Title: Assessing an Algae-Based Treatment for Mitigation of Antibiotic Resistance
Chair: Dr. James A. Smith (ESE)
Advisor: Dr. Lisa Colosi Peterson (ESE)
Dr. Andres F. Clarens (ESE)
Dr. Jason A. Papin (BME)
Dr. Glynis L. Kolling (BME/SOM)
The widespread prevalence and growing dissemination of antibiotic resistant bacteria (ARB) via environmental pathways is becoming an issue of global proportions. Wastewater treatment plants are a source of constituents that may contribute to antibiotic resistance in the environment; namely, antibiotics, antibiotic resistance genes (ARGs), and ARB. The exposure of bacteria to antibiotics, ARGs, and ARB during bacteria-based wastewater treatment creates a selective pressure for the development of more ARB. Resistance may then be transmitted “vertically” to future offspring of those organisms or “horizontally” to other organisms in the same generation, resulting in proliferation of ARB within wastewater treatment plants and downstream receiving waters. Although ARB are theoretically deactivated during wastewater disinfection processes, many antibiotic drug compounds and their corresponding ARGs are present in the effluent and discharged to the environment. Thus, there is strong interest in developing wastewater treatment technologies that can deactivate these entities efficiently, inexpensively, and sustainably.
This dissertation assesses the capacity of a novel algae-mediated biological treatment using the freshwater alga, Scenedesmus dimorphus, to remove wastewater constituents that can stimulate antibiotic resistance in downstream environmental bacteria. Interdisciplinary techniques are brought together to measure the removal of the antibiotic ciprofloxacin (CIP), the residual potency of treated CIP effluents during short- and long-term exposures to model bacteria, and the deactivation of plasmid pEX18Tc, which carries the tet ARG. Results show significant CIP removal in light control samples without algae and algae treated samples: 53% and 93%, respectively, over 6 days. A residual antibiotic potency assay reveals that untreated CIP is significantly more growth-inhibiting to a model bacterium (Escherichia coli) than the algae-treated and light control samples during short exposures (6 hours). Adaptive laboratory evolution, again using E. coli, reveals that treated samples exhibit reduced capacity to stimulate CIP resistance during sustained exposures compared to untreated CIP. Finally, observed CIP resistance in the CIP-exposed bacterial lineages is corroborated via genotype characterization, which reveals the presence of resistance-associated mutations in gyrase subunit A (gyrA) that are not present in bacterial lineages exposed to algae treated or light control samples.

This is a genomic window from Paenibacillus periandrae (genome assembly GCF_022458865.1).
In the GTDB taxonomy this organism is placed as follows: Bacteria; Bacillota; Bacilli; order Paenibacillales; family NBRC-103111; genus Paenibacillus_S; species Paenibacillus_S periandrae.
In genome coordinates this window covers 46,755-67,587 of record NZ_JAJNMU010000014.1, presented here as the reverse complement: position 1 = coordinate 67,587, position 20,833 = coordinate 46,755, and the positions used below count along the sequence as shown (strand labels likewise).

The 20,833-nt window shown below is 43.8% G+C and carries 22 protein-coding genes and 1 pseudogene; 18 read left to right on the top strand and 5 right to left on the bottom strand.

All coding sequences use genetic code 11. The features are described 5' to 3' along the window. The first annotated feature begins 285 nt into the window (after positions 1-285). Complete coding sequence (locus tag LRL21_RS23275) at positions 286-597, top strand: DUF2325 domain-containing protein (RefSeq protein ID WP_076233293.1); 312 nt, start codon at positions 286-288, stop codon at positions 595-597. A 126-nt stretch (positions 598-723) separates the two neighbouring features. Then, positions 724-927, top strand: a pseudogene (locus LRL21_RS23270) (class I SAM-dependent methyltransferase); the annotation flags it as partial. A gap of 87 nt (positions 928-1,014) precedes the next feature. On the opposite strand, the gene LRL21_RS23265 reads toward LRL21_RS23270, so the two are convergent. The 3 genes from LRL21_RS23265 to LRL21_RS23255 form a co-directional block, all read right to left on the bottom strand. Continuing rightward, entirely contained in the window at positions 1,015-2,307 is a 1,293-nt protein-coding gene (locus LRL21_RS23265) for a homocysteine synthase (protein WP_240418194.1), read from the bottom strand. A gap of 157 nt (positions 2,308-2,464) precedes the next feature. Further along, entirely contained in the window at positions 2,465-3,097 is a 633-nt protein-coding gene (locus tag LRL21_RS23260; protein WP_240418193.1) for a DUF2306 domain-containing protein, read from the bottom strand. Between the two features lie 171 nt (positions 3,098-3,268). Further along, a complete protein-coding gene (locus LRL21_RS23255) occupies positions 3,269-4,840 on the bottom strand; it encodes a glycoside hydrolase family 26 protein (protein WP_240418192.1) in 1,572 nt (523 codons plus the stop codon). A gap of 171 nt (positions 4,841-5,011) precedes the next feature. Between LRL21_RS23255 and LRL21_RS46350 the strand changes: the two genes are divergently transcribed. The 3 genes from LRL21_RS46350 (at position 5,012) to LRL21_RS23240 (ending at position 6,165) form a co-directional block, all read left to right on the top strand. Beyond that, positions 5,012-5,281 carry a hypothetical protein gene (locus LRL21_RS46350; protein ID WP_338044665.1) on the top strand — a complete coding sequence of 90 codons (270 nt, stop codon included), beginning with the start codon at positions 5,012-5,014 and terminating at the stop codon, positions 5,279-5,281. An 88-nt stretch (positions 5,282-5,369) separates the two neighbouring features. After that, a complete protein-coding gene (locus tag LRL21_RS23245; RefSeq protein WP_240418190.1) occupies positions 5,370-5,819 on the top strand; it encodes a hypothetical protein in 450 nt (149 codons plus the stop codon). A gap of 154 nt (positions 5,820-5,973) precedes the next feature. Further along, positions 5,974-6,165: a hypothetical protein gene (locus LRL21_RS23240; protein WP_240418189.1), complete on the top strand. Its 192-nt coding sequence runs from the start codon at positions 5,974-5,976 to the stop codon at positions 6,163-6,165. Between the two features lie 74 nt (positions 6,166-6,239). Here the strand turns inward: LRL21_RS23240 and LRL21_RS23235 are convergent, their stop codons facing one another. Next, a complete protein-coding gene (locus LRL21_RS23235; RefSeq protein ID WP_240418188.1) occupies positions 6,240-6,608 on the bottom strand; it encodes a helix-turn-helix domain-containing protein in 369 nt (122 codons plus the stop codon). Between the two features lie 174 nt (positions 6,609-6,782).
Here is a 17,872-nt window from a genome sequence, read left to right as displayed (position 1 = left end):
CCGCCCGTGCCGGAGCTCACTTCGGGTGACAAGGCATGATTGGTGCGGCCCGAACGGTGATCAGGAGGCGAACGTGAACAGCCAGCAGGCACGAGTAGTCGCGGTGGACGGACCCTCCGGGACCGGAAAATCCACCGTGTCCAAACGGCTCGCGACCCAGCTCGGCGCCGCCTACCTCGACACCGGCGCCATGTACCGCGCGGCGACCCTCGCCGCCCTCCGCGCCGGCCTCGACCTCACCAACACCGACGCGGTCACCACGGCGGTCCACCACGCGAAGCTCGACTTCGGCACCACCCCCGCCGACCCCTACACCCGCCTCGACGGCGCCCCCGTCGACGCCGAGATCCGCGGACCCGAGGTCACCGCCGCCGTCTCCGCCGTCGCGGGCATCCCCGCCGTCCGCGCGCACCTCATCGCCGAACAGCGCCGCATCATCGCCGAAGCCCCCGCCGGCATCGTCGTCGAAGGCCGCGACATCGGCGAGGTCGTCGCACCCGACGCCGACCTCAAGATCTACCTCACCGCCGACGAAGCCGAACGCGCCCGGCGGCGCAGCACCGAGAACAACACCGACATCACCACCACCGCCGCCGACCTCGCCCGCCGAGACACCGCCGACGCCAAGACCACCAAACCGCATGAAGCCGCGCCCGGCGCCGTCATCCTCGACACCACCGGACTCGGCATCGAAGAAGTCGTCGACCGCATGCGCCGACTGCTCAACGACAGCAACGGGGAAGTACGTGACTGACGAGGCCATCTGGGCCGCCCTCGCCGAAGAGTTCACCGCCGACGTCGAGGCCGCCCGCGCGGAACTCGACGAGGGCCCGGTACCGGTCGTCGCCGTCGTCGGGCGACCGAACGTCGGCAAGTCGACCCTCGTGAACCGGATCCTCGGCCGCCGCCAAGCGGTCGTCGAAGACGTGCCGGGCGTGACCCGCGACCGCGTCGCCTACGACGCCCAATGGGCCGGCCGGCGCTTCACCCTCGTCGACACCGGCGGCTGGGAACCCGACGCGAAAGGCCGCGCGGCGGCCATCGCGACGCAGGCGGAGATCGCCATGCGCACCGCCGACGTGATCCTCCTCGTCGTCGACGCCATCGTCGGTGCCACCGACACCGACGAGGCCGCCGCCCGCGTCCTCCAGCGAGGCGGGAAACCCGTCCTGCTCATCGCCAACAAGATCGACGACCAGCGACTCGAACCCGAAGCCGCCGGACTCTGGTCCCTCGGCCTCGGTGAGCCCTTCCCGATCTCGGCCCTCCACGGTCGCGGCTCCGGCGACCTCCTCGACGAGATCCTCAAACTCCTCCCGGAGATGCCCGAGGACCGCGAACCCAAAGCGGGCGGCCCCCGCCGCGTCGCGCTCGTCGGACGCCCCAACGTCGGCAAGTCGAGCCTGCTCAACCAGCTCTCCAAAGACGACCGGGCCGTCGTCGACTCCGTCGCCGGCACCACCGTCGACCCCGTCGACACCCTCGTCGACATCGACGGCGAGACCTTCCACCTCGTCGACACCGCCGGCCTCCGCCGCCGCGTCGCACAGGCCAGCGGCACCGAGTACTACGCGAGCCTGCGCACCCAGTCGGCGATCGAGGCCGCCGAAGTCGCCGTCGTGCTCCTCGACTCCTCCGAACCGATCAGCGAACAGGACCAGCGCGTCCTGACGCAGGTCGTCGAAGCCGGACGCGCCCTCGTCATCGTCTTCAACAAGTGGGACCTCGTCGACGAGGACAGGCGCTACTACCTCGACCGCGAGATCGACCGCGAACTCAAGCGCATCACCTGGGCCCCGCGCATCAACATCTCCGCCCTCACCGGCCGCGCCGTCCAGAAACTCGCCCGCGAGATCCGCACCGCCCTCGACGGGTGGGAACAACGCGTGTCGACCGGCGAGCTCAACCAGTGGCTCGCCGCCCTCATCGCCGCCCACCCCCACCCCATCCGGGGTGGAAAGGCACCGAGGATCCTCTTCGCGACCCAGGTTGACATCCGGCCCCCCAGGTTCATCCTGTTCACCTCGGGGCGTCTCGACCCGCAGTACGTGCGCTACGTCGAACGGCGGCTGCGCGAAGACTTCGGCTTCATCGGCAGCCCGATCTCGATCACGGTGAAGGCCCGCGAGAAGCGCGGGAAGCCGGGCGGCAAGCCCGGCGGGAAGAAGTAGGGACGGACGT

Preliminary qPCR and transformation assay experiments reveal that the algae background matrix suppresses plasmid pEX18Tc amplification and transformation relative to controls in pure matrices. Final results for deactivation of the model plasmid pEX18Tc show 100% reduction in plasmid transformation efficiency in less than 3 days for both the algae treatment and light control. As such, algae-mediated tertiary treatment could be effective in deactivating wastewater constituents that stimulate antibiotic resistance in bacterial communities downstream from wastewater treatment plants. In addition, adaptive laboratory evolution and transformation assays are useful for assessing the potential of antibiotics and ARGs to stimulate antibiotic resistance downstream.
The results of this dissertation will not only inform decision-making about treatment technology options and facilitate meaningful risk analysis related to the dissemination of antibiotic resistance via environmental pathways, but also constitute methodological advancements in the environmental engineering field with a particular emphasis on effects-based treatment evaluations.
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